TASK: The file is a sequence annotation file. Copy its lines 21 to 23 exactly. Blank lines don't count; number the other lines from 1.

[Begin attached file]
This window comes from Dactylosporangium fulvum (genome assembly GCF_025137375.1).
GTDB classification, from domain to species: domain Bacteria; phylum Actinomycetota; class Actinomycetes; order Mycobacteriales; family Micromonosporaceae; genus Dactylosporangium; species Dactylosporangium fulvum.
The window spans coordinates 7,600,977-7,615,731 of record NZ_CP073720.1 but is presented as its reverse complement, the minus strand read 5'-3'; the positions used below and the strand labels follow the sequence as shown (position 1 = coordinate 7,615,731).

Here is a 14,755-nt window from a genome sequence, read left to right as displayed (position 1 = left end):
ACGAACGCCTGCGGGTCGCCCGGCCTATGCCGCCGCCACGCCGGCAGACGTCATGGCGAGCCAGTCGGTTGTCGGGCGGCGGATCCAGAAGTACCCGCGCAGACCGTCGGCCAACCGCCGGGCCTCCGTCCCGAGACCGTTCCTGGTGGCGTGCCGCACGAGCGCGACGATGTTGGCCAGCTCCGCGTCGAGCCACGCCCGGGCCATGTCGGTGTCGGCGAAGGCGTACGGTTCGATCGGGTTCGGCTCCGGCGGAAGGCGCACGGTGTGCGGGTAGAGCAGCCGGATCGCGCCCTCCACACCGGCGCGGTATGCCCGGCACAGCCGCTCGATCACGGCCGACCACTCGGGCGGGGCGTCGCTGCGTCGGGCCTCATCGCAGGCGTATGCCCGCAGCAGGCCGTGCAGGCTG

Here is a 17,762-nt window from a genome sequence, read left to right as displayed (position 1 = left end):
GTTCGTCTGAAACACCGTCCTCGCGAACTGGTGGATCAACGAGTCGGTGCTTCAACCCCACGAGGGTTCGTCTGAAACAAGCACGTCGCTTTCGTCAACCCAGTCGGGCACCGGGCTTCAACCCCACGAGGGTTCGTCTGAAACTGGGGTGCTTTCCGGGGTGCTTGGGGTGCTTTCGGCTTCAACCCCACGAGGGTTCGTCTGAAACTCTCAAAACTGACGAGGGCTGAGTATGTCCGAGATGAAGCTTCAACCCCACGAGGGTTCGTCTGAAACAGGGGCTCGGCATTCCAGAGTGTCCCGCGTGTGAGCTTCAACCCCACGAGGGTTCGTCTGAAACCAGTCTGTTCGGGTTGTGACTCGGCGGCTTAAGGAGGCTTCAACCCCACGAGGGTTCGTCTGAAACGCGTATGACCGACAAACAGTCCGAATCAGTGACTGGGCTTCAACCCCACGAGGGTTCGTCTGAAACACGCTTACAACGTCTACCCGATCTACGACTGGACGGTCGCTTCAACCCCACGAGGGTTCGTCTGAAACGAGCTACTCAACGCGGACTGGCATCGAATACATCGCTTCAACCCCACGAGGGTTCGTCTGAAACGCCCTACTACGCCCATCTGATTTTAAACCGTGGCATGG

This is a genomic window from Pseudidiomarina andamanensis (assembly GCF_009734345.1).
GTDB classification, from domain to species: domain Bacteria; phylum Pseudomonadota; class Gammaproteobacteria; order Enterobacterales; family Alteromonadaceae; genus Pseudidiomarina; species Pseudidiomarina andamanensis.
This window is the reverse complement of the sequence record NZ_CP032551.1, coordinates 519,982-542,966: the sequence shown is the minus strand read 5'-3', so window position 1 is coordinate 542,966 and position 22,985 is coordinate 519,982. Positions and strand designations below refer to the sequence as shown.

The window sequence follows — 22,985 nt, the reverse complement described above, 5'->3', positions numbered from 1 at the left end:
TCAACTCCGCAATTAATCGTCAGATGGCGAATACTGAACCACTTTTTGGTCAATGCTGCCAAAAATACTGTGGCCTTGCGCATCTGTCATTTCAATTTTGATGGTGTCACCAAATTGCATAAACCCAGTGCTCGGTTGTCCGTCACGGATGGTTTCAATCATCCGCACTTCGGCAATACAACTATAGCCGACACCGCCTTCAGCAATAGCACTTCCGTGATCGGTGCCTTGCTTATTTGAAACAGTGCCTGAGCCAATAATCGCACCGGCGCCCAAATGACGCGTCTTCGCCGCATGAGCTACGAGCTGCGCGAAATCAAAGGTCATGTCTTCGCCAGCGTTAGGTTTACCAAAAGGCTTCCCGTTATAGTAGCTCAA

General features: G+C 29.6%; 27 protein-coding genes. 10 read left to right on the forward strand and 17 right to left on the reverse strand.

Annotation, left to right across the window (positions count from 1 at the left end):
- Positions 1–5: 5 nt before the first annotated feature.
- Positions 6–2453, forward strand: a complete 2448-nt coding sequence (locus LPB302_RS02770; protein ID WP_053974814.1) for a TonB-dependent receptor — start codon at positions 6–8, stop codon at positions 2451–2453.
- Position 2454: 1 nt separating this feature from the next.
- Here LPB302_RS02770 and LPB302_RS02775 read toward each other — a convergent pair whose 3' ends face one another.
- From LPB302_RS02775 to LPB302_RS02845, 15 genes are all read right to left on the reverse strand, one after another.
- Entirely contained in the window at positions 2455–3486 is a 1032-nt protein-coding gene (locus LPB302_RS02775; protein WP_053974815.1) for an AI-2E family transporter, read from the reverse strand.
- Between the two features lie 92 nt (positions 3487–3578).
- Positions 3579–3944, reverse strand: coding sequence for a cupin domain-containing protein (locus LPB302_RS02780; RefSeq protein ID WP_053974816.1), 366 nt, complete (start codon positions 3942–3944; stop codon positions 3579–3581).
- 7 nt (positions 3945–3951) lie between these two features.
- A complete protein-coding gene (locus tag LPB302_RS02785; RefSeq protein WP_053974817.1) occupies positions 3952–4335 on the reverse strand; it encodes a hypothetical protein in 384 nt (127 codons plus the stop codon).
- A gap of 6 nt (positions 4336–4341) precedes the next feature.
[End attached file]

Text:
- Between the two features lie 92 nt (positions 3487–3578).
- Positions 3579–3944, reverse strand: coding sequence for a cupin domain-containing protein (locus LPB302_RS02780; RefSeq protein ID WP_053974816.1), 366 nt, complete (start codon positions 3942–3944; stop codon positions 3579–3581).
- 7 nt (positions 3945–3951) lie between these two features.